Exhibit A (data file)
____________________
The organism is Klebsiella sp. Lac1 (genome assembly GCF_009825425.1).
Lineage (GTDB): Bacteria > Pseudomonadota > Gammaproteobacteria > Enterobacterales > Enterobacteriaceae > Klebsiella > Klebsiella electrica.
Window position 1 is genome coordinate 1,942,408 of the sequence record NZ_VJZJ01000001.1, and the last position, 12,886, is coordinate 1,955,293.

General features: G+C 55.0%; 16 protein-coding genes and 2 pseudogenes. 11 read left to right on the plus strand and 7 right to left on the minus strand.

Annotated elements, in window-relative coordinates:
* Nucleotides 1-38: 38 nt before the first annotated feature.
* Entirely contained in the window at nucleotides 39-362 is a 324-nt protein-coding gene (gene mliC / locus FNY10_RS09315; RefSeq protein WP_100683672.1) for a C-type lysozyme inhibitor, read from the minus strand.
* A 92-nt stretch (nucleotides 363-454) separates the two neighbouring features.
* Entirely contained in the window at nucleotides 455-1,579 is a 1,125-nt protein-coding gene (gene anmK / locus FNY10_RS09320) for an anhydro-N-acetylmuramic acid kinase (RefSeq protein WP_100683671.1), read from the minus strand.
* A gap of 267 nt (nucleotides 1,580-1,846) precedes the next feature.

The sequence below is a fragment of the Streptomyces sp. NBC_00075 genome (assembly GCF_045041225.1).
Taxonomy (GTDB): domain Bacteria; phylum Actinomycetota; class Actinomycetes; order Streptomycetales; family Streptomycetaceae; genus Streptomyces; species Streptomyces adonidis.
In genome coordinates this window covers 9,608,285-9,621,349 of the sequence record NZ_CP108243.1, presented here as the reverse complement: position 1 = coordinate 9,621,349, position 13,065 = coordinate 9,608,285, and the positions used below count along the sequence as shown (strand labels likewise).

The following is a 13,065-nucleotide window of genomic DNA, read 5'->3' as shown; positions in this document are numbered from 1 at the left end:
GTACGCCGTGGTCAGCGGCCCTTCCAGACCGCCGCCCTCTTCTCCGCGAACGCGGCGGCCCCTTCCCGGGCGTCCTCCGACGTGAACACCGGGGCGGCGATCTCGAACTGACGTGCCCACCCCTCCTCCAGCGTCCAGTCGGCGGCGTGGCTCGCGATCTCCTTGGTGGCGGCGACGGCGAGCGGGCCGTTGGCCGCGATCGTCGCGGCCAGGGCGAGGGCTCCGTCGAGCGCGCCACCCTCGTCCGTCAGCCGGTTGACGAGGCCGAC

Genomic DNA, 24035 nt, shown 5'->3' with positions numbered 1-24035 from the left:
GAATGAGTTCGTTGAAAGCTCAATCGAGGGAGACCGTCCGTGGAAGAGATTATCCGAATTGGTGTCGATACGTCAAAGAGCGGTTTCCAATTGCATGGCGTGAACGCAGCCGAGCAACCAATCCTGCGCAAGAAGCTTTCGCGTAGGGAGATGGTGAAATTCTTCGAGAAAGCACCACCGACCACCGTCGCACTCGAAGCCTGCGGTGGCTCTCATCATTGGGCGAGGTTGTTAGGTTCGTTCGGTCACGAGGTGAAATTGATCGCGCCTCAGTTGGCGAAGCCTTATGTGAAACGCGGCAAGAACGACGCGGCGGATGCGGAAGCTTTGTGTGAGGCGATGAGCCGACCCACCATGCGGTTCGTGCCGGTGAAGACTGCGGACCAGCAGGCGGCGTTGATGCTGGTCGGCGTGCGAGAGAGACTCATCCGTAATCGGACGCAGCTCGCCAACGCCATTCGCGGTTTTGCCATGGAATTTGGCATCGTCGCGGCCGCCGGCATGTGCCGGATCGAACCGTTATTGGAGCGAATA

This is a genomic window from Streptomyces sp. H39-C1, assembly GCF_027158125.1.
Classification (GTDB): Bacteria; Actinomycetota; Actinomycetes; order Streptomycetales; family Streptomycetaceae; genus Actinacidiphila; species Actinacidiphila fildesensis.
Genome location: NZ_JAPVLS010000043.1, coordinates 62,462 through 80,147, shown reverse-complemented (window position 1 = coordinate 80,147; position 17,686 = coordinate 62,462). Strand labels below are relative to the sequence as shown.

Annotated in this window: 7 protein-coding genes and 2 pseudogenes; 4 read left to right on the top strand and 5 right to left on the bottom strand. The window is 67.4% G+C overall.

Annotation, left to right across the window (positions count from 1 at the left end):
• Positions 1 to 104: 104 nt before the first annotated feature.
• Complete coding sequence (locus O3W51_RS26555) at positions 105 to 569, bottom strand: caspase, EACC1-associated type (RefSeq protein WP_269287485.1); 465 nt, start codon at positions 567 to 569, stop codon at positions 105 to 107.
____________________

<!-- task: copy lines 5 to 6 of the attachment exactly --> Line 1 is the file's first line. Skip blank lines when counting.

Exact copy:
Annotated elements, in window-relative coordinates:
* Nucleotides 1-38: 38 nt before the first annotated feature.